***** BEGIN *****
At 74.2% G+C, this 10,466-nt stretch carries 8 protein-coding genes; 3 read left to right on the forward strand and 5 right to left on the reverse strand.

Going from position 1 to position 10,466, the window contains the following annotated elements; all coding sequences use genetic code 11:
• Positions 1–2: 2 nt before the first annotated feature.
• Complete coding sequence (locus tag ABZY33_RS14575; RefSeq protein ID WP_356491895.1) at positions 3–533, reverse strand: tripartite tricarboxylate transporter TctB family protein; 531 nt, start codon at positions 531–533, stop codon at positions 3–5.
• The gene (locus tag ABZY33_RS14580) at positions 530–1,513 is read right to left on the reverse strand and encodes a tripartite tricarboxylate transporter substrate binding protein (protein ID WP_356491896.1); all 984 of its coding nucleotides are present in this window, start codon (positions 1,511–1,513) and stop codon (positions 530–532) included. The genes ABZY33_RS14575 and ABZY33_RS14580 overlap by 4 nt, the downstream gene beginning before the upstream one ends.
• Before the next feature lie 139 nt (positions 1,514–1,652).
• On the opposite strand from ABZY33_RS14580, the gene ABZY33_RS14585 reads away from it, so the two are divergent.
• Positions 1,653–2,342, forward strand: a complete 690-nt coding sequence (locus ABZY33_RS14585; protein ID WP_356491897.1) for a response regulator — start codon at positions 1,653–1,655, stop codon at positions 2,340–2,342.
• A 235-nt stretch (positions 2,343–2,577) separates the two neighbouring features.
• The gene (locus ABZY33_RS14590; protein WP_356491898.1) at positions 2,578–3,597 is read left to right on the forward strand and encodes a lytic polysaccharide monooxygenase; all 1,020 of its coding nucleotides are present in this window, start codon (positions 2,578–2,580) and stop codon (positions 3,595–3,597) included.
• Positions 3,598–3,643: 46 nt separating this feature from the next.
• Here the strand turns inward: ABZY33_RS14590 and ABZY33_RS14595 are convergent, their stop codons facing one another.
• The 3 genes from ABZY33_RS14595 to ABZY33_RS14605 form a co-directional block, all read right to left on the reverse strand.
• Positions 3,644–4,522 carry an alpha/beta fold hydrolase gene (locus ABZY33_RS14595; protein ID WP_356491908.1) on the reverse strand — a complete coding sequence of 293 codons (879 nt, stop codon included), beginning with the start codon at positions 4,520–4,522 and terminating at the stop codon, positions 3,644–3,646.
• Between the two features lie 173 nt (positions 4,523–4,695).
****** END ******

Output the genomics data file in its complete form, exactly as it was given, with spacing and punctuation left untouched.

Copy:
At 74.2% G+C, this 10,466-nt stretch carries 8 protein-coding genes; 3 read left to right on the forward strand and 5 right to left on the reverse strand.

Going from position 1 to position 10,466, the window contains the following annotated elements; all coding sequences use genetic code 11:
• Positions 1–2: 2 nt before the first annotated feature.
• Complete coding sequence (locus tag ABZY33_RS14575; RefSeq protein ID WP_356491895.1) at positions 3–533, reverse strand: tripartite tricarboxylate transporter TctB family protein; 531 nt, start codon at positions 531–533, stop codon at positions 3–5.
• The gene (locus tag ABZY33_RS14580) at positions 530–1,513 is read right to left on the reverse strand and encodes a tripartite tricarboxylate transporter substrate binding protein (protein ID WP_356491896.1); all 984 of its coding nucleotides are present in this window, start codon (positions 1,511–1,513) and stop codon (positions 530–532) included. The genes ABZY33_RS14575 and ABZY33_RS14580 overlap by 4 nt, the downstream gene beginning before the upstream one ends.
• Before the next feature lie 139 nt (positions 1,514–1,652).
• On the opposite strand from ABZY33_RS14580, the gene ABZY33_RS14585 reads away from it, so the two are divergent.
• Positions 1,653–2,342, forward strand: a complete 690-nt coding sequence (locus ABZY33_RS14585; protein ID WP_356491897.1) for a response regulator — start codon at positions 1,653–1,655, stop codon at positions 2,340–2,342.
• A 235-nt stretch (positions 2,343–2,577) separates the two neighbouring features.
• The gene (locus ABZY33_RS14590; protein WP_356491898.1) at positions 2,578–3,597 is read left to right on the forward strand and encodes a lytic polysaccharide monooxygenase; all 1,020 of its coding nucleotides are present in this window, start codon (positions 2,578–2,580) and stop codon (positions 3,595–3,597) included.
• Positions 3,598–3,643: 46 nt separating this feature from the next.
• Here the strand turns inward: ABZY33_RS14590 and ABZY33_RS14595 are convergent, their stop codons facing one another.
• The 3 genes from ABZY33_RS14595 to ABZY33_RS14605 form a co-directional block, all read right to left on the reverse strand.
• Positions 3,644–4,522 carry an alpha/beta fold hydrolase gene (locus ABZY33_RS14595; protein ID WP_356491908.1) on the reverse strand — a complete coding sequence of 293 codons (879 nt, stop codon included), beginning with the start codon at positions 4,520–4,522 and terminating at the stop codon, positions 3,644–3,646.
• Between the two features lie 173 nt (positions 4,523–4,695).